By Heather Joslyn
Nonprofit organizations—and the grant makers that support them—need to become more aware of a coming decrease in the available labor pool, and start providing more support to employees and recruiting more aggressively, says Paul C. Light, director of the Center for Public Service at the Brookings Institution, a Washington public-policy think tank that this month released a survey of the nonprofit work force.
With the baby boomers edging toward their retirement years, he says, subsequent generations, smaller in number and in higher demand as workers, will not necessarily turn first to nonprofit work.
"Nonprofits face a real crisis as the labor market matures," says Mr. Light. "The nonprofit sector has gotten away with this for years: It relies on this highly committed work force that rotates out. They always know that there is always another group of workers coming right behind them." Part of the solution to the labor crunch, he says, is stepping up recruiting efforts. Many charities, he says, don't even pitch themselves to their own clients, noting that youth-development groups, for example, may run career fairs for teenagers but often neglect to include themselves or other nonprofit organizations among the employment options.
Charities should especially focus on young adults who are considering government careers, Mr. Light says. He says that the Brookings survey's results, which show how powerfully charity workers are motivated by mission, suggest to him that nonprofit groups should consider government, rather than business, as the chief competitor for workers who have a passion for service.
Charities, he says, can offer workers the chance to help people without the bureaucratic entanglements that come with government jobs, and small organizations in particular can offer idealistic young people the chance to have a lot of responsibility and make a big impact early in their careers.
"The nonprofit sector always has the recruitment advantage in the early stages, because it offers exciting, responsible work," he says. "The problem that the nonprofit sector has is that it gets these bright young recruits and burns them out fairly quickly."
Many nonprofit employers, however, remain skeptical that government—rather than business or other charities—is their chief competitor for talent.
The benefits packages offered to federal workers, for instance, are tough for nonprofit organizations to match, they say. And the interest just doesn't seem to be there, says Janet J. Street, executive director of Girls Inc. of Greater Atlanta, an affiliate of the national youth-development organization. She says that over the last four years, at least two job seekers per month call her for advice on switching from the for-profit to nonprofit fields. No government employees, she says, have done the same.
As vital as hiring new employees can be, Mr. Light says, it is also important to try to tame the nonprofit field's notoriously high turnover.
Foundations, he says, should play a stronger role in giving charities the help they need to keep their workers happy. Though grant makers are becoming more aware of charities' organizational needs, he says, they would rather support programs that are directly related to a charity's mission than invest in operational costs, training, or labor-saving infrastructure, such as technology. Such parsimony, he says, sends a message to nonprofit employees that they are not valued and contributes to turnover.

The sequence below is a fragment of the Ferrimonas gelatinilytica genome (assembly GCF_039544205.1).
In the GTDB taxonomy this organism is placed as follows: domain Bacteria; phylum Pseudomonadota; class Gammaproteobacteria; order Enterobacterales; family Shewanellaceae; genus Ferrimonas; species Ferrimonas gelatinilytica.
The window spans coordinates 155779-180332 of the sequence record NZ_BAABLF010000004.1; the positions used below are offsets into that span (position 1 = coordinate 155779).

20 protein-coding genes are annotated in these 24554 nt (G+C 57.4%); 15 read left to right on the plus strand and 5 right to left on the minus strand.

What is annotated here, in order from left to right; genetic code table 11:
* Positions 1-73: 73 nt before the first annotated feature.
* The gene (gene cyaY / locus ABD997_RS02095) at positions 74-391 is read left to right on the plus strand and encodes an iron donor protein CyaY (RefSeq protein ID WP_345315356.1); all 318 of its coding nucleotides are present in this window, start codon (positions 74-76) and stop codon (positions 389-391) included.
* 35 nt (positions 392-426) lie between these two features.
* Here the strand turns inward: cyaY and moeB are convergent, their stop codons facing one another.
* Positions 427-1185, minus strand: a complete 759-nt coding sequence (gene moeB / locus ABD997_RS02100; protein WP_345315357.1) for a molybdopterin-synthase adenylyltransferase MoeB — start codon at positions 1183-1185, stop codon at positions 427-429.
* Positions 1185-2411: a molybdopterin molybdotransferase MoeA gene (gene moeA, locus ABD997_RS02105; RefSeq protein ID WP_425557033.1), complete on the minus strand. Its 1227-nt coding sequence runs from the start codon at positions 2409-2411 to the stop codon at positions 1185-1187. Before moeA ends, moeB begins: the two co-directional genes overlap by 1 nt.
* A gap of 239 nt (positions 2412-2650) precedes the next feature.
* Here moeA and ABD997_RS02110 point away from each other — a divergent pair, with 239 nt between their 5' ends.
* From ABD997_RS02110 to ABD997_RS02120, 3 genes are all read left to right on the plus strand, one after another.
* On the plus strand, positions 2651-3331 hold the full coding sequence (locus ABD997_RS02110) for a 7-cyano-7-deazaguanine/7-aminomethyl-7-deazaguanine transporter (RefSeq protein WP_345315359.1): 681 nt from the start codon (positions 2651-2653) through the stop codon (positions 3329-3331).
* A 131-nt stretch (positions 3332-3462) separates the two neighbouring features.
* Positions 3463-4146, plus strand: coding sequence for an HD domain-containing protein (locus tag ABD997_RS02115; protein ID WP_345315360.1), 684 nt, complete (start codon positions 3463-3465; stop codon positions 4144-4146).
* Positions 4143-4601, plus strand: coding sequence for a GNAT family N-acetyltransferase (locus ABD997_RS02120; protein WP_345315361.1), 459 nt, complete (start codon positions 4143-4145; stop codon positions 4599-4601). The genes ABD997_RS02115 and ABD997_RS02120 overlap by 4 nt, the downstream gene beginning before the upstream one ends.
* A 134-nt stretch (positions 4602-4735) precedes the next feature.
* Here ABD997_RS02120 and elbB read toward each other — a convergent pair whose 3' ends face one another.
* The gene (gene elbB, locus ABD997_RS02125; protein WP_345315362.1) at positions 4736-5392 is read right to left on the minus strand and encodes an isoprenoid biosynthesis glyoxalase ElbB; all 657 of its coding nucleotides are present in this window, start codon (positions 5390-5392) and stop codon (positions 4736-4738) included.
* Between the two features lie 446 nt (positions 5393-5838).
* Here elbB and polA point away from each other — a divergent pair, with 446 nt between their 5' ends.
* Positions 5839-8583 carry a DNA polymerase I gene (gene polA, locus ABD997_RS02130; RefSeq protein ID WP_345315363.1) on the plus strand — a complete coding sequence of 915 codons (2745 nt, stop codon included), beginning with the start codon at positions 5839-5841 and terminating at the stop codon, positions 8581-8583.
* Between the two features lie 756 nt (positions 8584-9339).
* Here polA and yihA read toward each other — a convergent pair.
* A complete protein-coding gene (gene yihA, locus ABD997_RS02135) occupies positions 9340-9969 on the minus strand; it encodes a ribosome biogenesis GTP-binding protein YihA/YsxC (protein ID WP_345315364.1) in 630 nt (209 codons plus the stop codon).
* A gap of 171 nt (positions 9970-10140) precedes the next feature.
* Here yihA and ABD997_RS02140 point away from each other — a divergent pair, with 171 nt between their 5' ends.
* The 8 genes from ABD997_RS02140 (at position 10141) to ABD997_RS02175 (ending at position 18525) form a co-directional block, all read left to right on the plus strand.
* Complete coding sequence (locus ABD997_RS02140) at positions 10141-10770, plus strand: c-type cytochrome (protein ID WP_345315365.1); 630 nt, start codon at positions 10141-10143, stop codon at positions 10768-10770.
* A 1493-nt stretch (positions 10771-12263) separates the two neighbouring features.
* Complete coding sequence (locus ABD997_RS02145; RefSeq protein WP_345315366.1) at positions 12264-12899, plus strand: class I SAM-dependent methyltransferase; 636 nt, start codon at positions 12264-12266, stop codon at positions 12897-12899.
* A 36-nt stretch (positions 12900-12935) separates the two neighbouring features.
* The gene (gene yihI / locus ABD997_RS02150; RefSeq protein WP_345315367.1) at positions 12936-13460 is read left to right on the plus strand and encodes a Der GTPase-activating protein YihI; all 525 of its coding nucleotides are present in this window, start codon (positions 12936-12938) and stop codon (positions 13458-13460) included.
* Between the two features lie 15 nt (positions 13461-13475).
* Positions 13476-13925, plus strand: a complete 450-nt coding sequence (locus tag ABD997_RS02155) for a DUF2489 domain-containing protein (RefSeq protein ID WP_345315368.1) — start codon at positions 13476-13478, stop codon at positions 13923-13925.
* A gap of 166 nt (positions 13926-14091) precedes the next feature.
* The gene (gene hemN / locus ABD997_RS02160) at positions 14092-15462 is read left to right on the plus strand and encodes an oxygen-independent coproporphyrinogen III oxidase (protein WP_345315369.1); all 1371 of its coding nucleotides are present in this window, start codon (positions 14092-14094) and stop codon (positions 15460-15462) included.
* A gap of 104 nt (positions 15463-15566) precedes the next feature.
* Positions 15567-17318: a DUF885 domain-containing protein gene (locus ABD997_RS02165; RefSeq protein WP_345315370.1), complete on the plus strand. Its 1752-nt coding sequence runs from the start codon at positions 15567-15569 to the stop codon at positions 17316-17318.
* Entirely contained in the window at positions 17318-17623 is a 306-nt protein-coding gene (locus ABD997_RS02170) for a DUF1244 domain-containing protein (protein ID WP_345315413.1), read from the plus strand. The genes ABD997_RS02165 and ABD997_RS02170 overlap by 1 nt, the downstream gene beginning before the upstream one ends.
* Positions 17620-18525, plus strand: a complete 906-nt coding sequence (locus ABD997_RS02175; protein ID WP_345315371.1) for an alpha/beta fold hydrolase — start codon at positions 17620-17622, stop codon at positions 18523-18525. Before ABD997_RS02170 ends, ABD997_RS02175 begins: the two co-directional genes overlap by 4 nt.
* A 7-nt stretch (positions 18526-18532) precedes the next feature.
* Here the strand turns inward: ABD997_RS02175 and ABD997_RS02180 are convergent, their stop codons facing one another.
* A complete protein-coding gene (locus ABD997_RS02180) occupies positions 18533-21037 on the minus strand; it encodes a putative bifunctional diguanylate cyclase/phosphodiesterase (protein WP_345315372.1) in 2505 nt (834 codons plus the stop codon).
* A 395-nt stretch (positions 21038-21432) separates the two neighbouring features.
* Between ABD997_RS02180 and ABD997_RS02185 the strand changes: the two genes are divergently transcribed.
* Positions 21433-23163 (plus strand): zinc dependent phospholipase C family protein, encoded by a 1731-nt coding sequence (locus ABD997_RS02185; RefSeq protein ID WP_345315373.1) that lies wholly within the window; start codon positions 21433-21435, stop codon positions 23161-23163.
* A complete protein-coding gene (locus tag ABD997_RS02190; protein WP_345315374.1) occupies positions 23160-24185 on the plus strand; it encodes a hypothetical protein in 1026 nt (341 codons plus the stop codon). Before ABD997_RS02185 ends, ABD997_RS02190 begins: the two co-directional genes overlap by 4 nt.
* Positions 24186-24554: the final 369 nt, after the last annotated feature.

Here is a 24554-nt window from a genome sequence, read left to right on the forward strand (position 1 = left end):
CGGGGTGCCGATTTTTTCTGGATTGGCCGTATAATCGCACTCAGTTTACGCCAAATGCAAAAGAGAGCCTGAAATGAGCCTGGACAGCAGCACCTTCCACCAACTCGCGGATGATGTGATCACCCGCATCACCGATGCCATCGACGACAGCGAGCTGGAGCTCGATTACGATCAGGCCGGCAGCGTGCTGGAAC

"We have a first-class work force in second-class organizations," he says. "And it does eventually wear down that work force."
The downturn in efforts to bolster charity operations is coming at a time when grant makers are also demanding fuller accountability from their grantees, says Sarah Boxx, the former head of a children's charity who now serves as client-services manager at Social Entrepreneurs, a management-consulting company in Reno, Nev., that works with nonprofit groups. "They say, 'We need you to do it like we do it in the business world, with technology, which you also don't have.'"
One way to tame turnover would be to raise salaries for entry—and midlevel workers, says Sophia Ross-Lloyd, senior vice president for quality at Lakefront SRO, a housing organization in Chicago. Ms. Ross-Lloyd, who has spent her 18-year career in both the government and nonprofit fields, says younger workers are less inclined than her generation was to accept very low salaries even when they believe in a charity's mission.
Status and Support
Another way to aid the nation's 11 million nonprofit workers, Mr. Light says, would be to have their employment concerns championed by a federal lawmaker—something that hasn't yet occurred, he says, and something that is increasingly needed as American charities are asked to serve more clients with fewer government funds.
"I think we've done a bad job in the nonprofit sector in recruiting a political advocate," he says.
A powerful lawmaker, he says, could broker deals that would ease the burdens faced by charity employees, such as helping to create tax breaks for those who are paying back college loans, or offering employees loan forgiveness in exchange for a certain number of years of service to charities.
Nonprofit groups definitely suffer from a lack of status in the labor market and in the political arena, says John Manzon-Santos, executive director of the Asian & Pacific Islander Wellness Center, an AIDS-services charity in San Francisco.
"There are a million nonprofits, and it definitely is the stepchild of the sectors—even in the name, 'nonprofit,' it's less than, it's not something else," he says. "So we don't get a lot of respect, and when there's respect, resources follow."